SALT LAKE CITY — Friends, family, teammates and even the NAACP jumped to University of Utah quarterback Tyler Huntley's defense after a Twitter user attempted to insult his intelligence.
"Letting Tyler Huntley do a post game interview on national television is not a good look for the quality of a Utah education..." the man wrote after Utah's comeback win against the University of Washington on Saturday.
Huntley's mom responded, saying:
I usually don't post but this is very inappropriate. If you knew Tyler you'll know interviews is not his thing. Words and actions on and off the field speaks for him. Tyler has always been a honor student, all his life, elementary, middle, high school and college.
Utah receiver Britain Covey also chimed in with support for his teammate:
Graduated in 3.5 yrs, honor roll, academic all conf. honorable mention... Extremely high football IQ, extremely high emotional intelligence, the kindest person and his WHOLE TEAM would run through a brick wall for him.
Your tweet is only indicative of your education level, sir.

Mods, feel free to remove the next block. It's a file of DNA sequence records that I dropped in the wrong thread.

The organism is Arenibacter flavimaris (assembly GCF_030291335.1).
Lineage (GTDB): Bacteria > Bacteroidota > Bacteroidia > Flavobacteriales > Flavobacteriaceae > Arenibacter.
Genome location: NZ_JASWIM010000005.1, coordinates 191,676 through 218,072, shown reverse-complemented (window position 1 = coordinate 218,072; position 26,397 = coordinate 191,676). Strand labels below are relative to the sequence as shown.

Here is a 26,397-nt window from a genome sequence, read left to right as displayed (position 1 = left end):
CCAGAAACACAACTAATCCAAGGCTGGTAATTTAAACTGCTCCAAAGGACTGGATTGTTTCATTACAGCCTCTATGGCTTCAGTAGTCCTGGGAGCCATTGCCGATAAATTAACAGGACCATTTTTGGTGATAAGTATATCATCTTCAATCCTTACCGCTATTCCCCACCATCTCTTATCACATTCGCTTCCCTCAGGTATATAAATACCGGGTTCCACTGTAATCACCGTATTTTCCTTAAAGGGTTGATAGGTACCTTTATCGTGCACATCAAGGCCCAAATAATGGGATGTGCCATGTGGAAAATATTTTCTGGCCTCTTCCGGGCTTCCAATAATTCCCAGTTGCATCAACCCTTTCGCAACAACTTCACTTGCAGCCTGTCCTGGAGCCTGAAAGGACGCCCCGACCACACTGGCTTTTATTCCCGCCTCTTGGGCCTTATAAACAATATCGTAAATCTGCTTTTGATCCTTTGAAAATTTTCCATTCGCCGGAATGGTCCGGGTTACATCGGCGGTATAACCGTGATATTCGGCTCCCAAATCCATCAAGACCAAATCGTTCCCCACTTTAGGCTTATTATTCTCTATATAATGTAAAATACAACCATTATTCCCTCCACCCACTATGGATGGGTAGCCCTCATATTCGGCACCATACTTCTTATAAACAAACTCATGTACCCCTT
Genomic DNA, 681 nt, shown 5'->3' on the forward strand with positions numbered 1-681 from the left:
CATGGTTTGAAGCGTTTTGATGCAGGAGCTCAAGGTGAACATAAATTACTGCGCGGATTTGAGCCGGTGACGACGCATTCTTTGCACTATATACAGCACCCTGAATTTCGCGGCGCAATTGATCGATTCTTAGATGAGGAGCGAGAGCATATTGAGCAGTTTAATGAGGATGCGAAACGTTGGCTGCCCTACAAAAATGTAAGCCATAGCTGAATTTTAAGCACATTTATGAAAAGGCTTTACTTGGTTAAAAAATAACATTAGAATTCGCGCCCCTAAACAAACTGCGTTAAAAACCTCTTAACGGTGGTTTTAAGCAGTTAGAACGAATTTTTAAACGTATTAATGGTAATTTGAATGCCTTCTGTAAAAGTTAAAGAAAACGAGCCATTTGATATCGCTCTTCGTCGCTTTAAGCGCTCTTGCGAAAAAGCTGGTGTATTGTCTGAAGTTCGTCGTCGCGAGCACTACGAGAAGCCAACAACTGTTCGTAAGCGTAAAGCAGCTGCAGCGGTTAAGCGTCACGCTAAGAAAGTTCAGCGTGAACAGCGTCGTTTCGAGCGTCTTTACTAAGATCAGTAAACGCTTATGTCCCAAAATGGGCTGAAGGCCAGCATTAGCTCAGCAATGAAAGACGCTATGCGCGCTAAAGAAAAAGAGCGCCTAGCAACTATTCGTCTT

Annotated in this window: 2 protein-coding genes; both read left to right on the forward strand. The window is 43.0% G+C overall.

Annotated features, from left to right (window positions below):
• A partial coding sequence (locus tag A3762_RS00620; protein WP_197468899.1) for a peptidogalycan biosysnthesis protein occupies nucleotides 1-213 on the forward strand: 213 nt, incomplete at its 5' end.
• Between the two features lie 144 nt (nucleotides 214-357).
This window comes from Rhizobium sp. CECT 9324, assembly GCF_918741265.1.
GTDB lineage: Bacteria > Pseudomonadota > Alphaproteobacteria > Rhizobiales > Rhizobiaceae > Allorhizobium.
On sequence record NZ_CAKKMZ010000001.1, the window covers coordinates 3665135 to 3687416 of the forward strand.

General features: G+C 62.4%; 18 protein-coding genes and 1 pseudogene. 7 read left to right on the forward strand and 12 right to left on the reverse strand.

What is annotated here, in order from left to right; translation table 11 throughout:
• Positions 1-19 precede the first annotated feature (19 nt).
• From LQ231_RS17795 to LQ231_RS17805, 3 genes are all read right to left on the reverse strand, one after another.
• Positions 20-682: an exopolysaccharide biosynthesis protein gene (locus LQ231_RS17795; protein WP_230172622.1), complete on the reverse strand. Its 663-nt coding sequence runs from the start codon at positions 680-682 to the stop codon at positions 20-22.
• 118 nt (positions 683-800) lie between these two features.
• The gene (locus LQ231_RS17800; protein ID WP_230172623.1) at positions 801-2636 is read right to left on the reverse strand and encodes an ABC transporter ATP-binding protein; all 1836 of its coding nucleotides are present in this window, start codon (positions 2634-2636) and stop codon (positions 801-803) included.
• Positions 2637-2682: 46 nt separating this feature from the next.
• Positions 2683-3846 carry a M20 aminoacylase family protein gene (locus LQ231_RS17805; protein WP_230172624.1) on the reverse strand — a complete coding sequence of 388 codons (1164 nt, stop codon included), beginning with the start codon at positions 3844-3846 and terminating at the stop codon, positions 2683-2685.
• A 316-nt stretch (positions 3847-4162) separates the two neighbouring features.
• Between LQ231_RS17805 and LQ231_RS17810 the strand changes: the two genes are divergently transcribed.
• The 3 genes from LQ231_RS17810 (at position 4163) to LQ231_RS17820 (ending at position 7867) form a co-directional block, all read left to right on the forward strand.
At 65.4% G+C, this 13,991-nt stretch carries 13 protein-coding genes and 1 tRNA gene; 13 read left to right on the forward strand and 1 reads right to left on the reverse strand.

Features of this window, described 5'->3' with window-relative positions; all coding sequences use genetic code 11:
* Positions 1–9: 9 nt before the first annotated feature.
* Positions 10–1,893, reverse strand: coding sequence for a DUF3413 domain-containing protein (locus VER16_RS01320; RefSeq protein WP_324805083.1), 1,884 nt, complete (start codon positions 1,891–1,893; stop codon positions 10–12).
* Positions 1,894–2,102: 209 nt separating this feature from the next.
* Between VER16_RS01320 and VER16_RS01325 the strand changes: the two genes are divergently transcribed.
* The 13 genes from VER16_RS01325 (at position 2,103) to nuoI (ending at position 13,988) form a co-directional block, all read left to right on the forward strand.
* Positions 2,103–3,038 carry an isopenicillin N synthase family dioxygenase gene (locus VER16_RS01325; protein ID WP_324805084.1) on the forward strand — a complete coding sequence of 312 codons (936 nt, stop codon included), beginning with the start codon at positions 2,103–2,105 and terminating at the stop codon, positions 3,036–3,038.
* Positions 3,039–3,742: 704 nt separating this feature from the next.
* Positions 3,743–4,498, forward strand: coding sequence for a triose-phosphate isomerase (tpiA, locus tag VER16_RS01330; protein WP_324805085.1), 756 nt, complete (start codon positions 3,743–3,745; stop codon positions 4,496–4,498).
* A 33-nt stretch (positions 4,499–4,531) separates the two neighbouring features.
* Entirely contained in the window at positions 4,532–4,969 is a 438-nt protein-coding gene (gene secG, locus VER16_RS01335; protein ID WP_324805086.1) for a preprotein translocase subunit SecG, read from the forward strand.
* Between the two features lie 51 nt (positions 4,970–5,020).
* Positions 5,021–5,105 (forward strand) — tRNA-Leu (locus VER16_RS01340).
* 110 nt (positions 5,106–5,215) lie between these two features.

The original tweet is no longer available and the poster's account now appears to be deactivated or suspended. Some said he was a Utes fan. FOX 13 has chosen to not identify him.
The National Association for the Advancement of Colored People responded to FOX 13's request for comment on Monday, calling the tweet "disturbing, racist and derogatory."
Jeanetta Williams, the president of the NAACP Salt Lake Branch, wrote:
[The] statement does a disservice to Utah by showing his racist behavior by subtle referencing to race and intelligence as inferior education, achievement and literacy skills in speaking by Quarterback, Tyler Huntley. The NAACP Salt Lake Branch denounces Vaughan’s Tweet as wanting Huntley to do what we call as code-switching which is the concept where a Black individual must adapt to fit the expectations of White audiences to adjust his tone or speech... There is no excuse for bigotry in our state or country.
Other University of Utah players, fans, community members and countless others responded to the tweet — even BYU fans and coaches.
Huntley himself even responded, quote-tweeting the post with nothing but laughing emojis.